Wrinch’s Legacy

Dorothy Wrinch. Image courtesy of the Sophia Smith Collection, Smith College.

[Part 4 of 4]

After her marriage to Otto C. Glaser in late August 1941, Dorothy Wrinch found herself in a happy, stable space and her work blossomed. She spent the 1940s researching the ways in which scientists could use mathematics to interpret x-ray crystallographic data and she wrote prolifically, eventually authoring 192 publications over the course of her career. In addition, she continued teaching at Amherst, Smith, and Mount Holyoke Colleges, where she was popular with her students and found her institutional status rising over time.

However, one detail that did not change was her attitude towards cyclols. She continued to insist that her model of protein structures was the correct one and was buoyed when, in the early 1950s, it became apparent that Linus Pauling and J.D. Bernal had also been off with their hypotheses. Both also admitted that they had missed the boat regarding the importance of the double helix and other issues relating to DNA. For her part, Wrinch insisted that “any day now” her cyclol model would be vindicated as the key to the secret of life.

In the midst of all this, Otto Glaser sadly died of nephritis – a kidney inflammation that also befell Pauling – on February 8, 1951. Mourning the loss of her husband of ten years, Wrinch moved into faculty housing at Smith College and eventually resumed her correspondence with Eric H. Neville, an old friend from the late 1930s. Neville’s wife had died during the 1940s and, have been reacquainted, Neville asked Wrinch to marry him. She refused, reasoning that she’d already been married twice and that was enough for her.

The year 1954 proved to be one of partial triumph when cyclols were discovered to exist in nature – specifically in ergot alkaloids. Ergots are parasitic fungi that are used as a starting base for numerous pharmaceuticals. Upon hearing the news, Wrinch declared that she had been correct all along, and that this revelation proved it. As she wrote to Marjorie Senechal, a student of hers who later wrote a biography of Wrinch

First they said my structure couldn’t exist. Then when it was found in nature they said it couldn’t be synthesized in a laboratory. Then when it was synthesized, they said it wasn’t important anyway.

In this, she was overstating her position. While Wrinch had indeed been correct that hexagonal cyclols do exist in nature, much of the remainder her hypothesis had been wrong, including the large “hollow-cage structure” that she claimed was built by cyclols. Regardless, Wrinch redoubled her efforts and in 1960 and 1965 wrote two books that were “meant to be the culmination of her [work].” The scientific community largely disregarded these books, treating them as continuing defenses of an outdated idea.

Wrinch retired in 1971 and moved to Woods Hole, Massachusetts, where she remained close with her daughter. In building her career, Pam had become rather notable in her own right. She had earned a Ph. D in international relations from Yale in 1954, one of the first women to do so. She later married a Cambridge publisher and became a fairly well-known lecturer on political science. Tragically, Pam was killed in a fire in late 1975. Wrinch, who was already weakened by advancing age, was completely heartbroken by the loss of her daughter. She died ten weeks later on February 11, 1976, aged 81.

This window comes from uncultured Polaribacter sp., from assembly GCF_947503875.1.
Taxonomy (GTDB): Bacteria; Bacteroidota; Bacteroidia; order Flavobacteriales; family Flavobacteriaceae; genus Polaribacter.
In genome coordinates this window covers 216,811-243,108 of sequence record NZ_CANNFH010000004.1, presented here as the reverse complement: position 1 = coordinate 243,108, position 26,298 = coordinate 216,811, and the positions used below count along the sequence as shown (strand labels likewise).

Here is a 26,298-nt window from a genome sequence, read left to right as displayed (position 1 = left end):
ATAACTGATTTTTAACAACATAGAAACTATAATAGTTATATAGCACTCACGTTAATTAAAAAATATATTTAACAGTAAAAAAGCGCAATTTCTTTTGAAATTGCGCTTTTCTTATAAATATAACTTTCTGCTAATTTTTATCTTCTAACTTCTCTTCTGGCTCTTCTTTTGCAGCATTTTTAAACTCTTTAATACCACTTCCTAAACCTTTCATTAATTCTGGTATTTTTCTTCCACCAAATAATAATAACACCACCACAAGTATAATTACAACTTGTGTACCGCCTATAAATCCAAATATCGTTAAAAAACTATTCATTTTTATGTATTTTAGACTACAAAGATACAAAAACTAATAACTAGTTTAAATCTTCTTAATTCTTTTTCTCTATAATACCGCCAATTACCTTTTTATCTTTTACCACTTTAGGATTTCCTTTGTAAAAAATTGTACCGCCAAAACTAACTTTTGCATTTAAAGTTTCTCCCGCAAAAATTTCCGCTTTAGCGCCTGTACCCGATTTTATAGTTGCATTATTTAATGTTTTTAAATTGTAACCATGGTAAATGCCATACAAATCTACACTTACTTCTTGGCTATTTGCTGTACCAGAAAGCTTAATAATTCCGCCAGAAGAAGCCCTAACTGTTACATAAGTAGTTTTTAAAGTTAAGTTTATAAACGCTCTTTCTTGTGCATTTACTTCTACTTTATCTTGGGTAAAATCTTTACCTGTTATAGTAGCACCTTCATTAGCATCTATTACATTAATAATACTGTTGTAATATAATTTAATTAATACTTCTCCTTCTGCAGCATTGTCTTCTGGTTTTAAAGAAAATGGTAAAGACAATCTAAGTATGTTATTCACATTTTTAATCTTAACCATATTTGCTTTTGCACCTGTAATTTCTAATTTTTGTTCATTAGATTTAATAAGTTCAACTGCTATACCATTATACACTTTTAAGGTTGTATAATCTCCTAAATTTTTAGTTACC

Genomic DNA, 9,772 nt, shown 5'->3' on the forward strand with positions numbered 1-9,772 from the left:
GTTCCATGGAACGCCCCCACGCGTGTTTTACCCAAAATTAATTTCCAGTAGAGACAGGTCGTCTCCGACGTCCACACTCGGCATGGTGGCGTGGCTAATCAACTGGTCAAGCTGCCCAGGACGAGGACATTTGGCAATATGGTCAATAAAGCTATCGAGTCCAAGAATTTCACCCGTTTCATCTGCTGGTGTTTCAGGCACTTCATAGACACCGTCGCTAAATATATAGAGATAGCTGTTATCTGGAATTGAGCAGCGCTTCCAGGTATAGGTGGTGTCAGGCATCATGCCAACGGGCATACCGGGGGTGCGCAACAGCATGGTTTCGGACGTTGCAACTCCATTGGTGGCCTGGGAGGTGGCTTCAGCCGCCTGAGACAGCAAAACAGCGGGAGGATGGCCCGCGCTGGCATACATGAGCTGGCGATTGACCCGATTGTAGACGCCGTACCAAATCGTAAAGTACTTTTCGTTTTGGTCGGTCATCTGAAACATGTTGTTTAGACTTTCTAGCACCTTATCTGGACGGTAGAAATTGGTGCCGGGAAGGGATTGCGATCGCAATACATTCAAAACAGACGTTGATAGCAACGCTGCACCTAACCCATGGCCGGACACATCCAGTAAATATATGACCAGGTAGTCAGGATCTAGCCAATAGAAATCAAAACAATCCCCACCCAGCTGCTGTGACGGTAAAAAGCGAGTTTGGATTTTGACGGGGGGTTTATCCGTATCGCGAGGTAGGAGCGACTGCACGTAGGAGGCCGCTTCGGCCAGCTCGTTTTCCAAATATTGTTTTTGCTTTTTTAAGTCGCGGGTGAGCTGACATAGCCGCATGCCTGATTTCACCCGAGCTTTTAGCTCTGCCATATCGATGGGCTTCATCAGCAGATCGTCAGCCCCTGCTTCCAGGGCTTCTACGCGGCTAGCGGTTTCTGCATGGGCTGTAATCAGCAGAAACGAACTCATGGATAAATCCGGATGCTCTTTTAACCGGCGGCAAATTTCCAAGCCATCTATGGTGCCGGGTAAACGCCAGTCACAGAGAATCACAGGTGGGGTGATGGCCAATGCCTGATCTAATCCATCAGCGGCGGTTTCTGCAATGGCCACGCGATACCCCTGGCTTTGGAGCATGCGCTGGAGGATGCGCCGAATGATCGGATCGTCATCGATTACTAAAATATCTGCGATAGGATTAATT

Suffice it to say that the legacy of Dorothy Wrinch is a complicated one. Most would agree that Wrinch was an interesting, unusual, controversial, and polarizing figure in twentieth century science. She made numerous contributions to her field and overcame immense hurdles along the way, but the importance of her story is often buried behind the charged feelings surrounding her incorrect cyclols hypotheses.

To those with a lay interest in the history of science, she is not especially well-known. With the exception of Marjorie Senechal’s 2012 biography, I Died for Beauty: Dorothy Wrinch and the Cultures of Science, Wrinch is only infrequently mentioned in books, generally works on early biology or Linus Pauling or texts focusing on women scientists. It is clear, though, that she made an impact on her contemporaries, both positive and negative.

On the plus side, one notes commentary such as that issued in 1980 by Carolyn Cohen, professor of biology at Brandeis University, who wrote.

Dorothy Wrinch’s life centered on [the vital importance of proteins] and she influenced many, including Joseph Needham in England and, in America, Ross Harrison, the great embryologist at Yale, and Irving Langmuir, the physical chemist. I believe that her influence has been vastly underestimated.

On the other end of the spectrum lies biochemist Charles Tanford, who called Wrinch’s “despised” cyclol theory

the most forgettable of all the fruits of the 1930s’ harvest, not really worth more than a footnote…a theory built on nothing, no training, no relevant skills.

More examples from both camps are available to those who look. But perhaps Nobel Laureate Dorothy Hodgkin – a friend of both Wrinch and Pauling – pegged the essence of Wrinch’s story best when she said

I like to think of her as she was when first I knew her, gay, enthusiastic and adventurous, courageous in the face of much misfortune, and very kind.

What seems clear is that Dorothy Wrinch allowed her rhetoric to overwhelm the impact of her work, and that this caused her great harm both within the profession and ultimately within her life.

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Pauling v. Wrinch

“Report on the work of Dr. Dorothy Wrinch.” Written by Linus Pauling and submitted to the Rockefeller Institute. March 31, 1938.

[Part 3 of 4]

Dorothy Wrinch’s 1937 American tour brought her, and her highly controversial cyclol hypothesis, into the public consciousness. She attracted a lot of attention, but mistook that attention for firm support. Thus buoyed, she began making outsized claims as to the importance of her theory and, more importantly, false claims that it had already been scientifically proven. Wrinch’s rhetoric caused many of her friends and colleagues to distance themselves from her and her ideas. And when Pauling ultimately agreed to meet with Wrinch in Ithaca, New York, the gloves came off: Pauling slammed her ideas as plainly ridiculous, more fancy than fact.